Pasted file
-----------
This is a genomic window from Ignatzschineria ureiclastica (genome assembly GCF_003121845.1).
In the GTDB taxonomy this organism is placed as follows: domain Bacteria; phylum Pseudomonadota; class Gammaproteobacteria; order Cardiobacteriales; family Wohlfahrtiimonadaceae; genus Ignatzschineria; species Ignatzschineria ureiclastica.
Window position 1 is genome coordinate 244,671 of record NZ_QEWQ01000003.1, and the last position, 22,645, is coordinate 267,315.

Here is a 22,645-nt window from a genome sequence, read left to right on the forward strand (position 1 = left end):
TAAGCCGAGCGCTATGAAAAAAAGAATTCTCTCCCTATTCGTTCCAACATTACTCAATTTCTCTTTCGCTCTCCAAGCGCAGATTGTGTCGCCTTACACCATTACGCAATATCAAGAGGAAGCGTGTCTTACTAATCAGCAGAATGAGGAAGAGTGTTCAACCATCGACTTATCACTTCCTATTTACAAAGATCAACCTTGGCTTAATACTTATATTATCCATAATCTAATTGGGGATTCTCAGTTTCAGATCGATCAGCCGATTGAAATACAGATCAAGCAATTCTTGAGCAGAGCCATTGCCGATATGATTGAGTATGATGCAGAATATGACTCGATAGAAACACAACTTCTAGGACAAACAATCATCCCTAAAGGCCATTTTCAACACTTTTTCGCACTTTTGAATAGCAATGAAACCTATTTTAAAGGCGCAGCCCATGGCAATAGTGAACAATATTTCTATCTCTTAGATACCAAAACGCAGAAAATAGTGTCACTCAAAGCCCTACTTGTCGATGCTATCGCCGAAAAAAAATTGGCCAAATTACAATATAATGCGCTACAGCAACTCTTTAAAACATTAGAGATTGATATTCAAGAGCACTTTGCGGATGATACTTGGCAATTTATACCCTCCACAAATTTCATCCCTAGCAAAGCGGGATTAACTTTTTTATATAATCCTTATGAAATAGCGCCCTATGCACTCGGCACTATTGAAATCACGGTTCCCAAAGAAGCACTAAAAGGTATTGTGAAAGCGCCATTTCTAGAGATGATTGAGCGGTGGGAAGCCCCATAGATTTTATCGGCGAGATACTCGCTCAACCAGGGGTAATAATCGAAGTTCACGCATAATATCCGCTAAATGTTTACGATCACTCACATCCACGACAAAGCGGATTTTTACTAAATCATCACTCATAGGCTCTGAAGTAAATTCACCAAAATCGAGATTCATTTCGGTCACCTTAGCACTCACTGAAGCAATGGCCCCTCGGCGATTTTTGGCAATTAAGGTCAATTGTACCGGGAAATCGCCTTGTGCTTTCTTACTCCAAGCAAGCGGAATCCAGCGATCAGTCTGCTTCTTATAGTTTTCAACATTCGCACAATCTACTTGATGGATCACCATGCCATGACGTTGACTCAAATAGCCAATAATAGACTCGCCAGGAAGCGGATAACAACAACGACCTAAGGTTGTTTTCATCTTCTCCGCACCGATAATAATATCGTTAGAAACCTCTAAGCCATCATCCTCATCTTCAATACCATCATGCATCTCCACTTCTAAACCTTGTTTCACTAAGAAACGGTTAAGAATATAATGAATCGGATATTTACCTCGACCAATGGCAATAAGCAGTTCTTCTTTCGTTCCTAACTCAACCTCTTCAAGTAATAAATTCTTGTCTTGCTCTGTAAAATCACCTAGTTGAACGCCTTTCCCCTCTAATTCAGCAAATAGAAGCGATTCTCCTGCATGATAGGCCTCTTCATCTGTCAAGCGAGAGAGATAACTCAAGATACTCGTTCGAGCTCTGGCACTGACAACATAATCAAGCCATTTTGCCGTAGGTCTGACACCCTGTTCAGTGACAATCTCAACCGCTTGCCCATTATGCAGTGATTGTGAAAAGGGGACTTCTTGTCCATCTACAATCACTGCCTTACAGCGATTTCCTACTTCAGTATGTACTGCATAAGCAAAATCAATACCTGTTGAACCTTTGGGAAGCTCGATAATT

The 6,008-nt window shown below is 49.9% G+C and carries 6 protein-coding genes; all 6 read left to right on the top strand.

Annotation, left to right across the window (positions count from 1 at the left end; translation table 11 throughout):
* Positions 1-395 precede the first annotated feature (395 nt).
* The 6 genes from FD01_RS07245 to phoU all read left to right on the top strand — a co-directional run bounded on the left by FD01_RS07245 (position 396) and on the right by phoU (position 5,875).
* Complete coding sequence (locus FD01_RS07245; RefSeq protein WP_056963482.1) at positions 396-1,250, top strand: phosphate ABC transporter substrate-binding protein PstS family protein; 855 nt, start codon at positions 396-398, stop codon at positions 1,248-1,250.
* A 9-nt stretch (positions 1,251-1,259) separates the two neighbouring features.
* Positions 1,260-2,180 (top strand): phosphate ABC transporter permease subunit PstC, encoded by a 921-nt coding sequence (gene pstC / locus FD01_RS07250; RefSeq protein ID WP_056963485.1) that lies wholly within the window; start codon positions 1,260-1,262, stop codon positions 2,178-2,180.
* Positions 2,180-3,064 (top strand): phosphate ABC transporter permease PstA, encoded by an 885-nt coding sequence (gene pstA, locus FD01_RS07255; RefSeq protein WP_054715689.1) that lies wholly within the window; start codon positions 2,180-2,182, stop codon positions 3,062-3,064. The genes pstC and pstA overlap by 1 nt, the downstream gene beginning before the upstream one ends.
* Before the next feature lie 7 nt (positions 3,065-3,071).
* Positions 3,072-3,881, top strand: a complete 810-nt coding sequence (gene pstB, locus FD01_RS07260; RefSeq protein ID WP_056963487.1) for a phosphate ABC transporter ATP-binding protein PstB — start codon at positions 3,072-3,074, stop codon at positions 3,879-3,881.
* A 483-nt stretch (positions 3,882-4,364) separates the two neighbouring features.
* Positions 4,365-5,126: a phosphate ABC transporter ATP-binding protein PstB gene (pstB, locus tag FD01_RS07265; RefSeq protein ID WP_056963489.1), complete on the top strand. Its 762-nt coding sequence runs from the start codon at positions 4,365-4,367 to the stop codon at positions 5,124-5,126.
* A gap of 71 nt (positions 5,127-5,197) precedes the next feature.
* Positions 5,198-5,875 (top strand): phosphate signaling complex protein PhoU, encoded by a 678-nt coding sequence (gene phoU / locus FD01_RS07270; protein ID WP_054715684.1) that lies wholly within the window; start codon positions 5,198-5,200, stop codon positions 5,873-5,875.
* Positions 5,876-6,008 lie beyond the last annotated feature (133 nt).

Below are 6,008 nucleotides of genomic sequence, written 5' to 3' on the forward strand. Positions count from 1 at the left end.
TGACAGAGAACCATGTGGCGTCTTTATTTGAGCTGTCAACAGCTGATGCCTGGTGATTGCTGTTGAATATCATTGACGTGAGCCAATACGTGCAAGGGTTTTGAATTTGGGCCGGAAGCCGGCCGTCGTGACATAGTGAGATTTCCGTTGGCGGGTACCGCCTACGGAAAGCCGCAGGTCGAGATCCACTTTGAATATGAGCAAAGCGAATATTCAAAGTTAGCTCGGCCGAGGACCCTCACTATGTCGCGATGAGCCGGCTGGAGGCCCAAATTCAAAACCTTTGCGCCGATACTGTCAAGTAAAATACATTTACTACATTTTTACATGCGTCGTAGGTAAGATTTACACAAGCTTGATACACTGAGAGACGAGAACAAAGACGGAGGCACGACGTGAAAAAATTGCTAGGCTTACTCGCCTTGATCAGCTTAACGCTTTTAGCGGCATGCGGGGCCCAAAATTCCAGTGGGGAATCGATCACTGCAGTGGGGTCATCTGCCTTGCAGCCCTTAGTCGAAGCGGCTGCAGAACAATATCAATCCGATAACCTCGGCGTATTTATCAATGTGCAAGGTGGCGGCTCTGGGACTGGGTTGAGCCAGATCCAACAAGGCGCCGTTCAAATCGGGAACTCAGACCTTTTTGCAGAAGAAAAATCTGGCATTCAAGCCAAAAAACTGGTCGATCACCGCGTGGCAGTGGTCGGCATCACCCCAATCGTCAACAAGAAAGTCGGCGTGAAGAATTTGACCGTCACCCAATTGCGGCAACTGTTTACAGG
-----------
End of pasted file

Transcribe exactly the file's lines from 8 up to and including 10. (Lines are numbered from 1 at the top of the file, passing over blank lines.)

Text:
* Positions 1-395 precede the first annotated feature (395 nt).
* The 6 genes from FD01_RS07245 to phoU all read left to right on the top strand — a co-directional run bounded on the left by FD01_RS07245 (position 396) and on the right by phoU (position 5,875).
* Complete coding sequence (locus FD01_RS07245; RefSeq protein WP_056963482.1) at positions 396-1,250, top strand: phosphate ABC transporter substrate-binding protein PstS family protein; 855 nt, start codon at positions 396-398, stop codon at positions 1,248-1,250.